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Listening to your own paper

August 31, 2007

I’m sure many of you already know about the ‘Read Out Loud’ capability of Adobe Acrobat. I’ve been doing so much writing lately (a dissertation chapter) that I end up reading the same passages over and over again and can’t think of ways to fix problem areas or, worse, I miss glaring errors staring me right in the face.

So, i’ve started copying/pasting specific passages of text into a new document, converting it to a PDF, and then listening to it. Sometimes I think of new (once in a while, better) ways to say what I want to say. Other times, it’s not so fruitful. But….it’s another little tip that seems to help me produce better technical writing. The key is to only do a couple paragraphs at a time….the computer-guy voice (like from that Radiohead album) gets a little hard to listen to after a couple minutes.

readoutloud.jpg

The screenshot above simply shows where this functionality is in Acrobat.

If the voice was more realistic and easier to listen to, I would love to be able to download a paper as an mp3 and then listen to it on the train ride. Is anybody doing such a thing out there?

UPDATE: I found this ultra-easy web application that converts any text to mp3, which you can listen to right away or download to listen later. It’s called vozMe. I tested it, the voice is pretty similar to one I discuss above. Okay…but still not sounding very human…yet.

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3 Comments leave one →
  1. September 1, 2007 1:29 am

    There’s a feature on Macs that will read any selected text with a user-defined keyboard short-cut. Mix that with a sound recorder and you could turn any old paper into an MP3. This is also good, because you don’t have to convert anything to PDF, you just select and play from Word, or your Latex editor, or whatever you happen to be writing in.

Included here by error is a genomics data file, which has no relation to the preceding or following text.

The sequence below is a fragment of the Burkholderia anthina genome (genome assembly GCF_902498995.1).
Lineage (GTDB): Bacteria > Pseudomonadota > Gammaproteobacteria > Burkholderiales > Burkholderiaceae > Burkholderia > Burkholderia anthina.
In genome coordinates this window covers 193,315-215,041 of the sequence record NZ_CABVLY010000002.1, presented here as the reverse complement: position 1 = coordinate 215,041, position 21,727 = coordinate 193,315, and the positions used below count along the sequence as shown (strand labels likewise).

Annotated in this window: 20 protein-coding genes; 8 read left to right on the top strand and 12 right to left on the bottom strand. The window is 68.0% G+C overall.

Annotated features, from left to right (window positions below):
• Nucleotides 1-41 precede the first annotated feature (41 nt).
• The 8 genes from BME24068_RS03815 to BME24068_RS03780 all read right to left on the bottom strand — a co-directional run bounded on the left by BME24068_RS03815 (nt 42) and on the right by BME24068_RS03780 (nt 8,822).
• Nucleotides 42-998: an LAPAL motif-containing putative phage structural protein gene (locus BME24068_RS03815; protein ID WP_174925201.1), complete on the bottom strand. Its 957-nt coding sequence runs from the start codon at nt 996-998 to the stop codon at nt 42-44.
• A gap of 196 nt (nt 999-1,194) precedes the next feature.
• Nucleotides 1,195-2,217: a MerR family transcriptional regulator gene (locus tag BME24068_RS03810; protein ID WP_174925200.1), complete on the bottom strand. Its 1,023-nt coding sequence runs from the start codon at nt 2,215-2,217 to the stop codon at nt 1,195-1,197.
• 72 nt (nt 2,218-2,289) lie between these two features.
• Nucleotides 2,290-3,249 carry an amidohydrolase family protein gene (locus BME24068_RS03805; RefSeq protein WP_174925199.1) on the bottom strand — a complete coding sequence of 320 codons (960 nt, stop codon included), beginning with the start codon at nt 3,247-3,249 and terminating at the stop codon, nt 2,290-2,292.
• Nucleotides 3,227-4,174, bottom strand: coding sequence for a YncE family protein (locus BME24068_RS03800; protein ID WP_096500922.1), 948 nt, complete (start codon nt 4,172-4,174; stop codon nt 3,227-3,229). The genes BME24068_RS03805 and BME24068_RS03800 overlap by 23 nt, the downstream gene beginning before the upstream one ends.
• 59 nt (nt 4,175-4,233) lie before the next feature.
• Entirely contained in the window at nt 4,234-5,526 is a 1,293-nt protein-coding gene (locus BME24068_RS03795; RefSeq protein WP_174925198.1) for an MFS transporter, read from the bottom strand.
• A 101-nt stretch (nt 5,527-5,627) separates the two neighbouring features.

But there’s problems I’ve found with technical documents. It can get very difficult to understand when Stephen Hawking-like voice is talking about “one hundred and eighty seven ree slash one hundred and eighty eight oss” when what he’s really trying to say is 187Re/188Os.

  2. September 1, 2007 6:33 am

    I’m afraid the voice will stop halfway through and say “hang on, you actually think this crap will get published? I mean, you are missing key references, are poorly organized, and man, really you aren’t concluding much of note!” Then it would tsk tsk me, and start reading aloud academic job rejection letters it found in my hard drive, laughing the whole time. Dangerous tool I say.

  3. September 1, 2007 8:24 am

    Yorrike….thanks, yeah it’s the unnatural voice that kind of gets to me….I’m hoping the journal Sedimentology hires Kelsey Grammar or David Attenbourough to do dramatic readings of the latest articles, and then release via podcast. I think that has a good chance of happening.

    T-chronic…always important to stay aware of the perils of AI. That’s how the machines will take over, by slowly nagging and pointing out your shortcomings until you say “fine, do you whatever you want”

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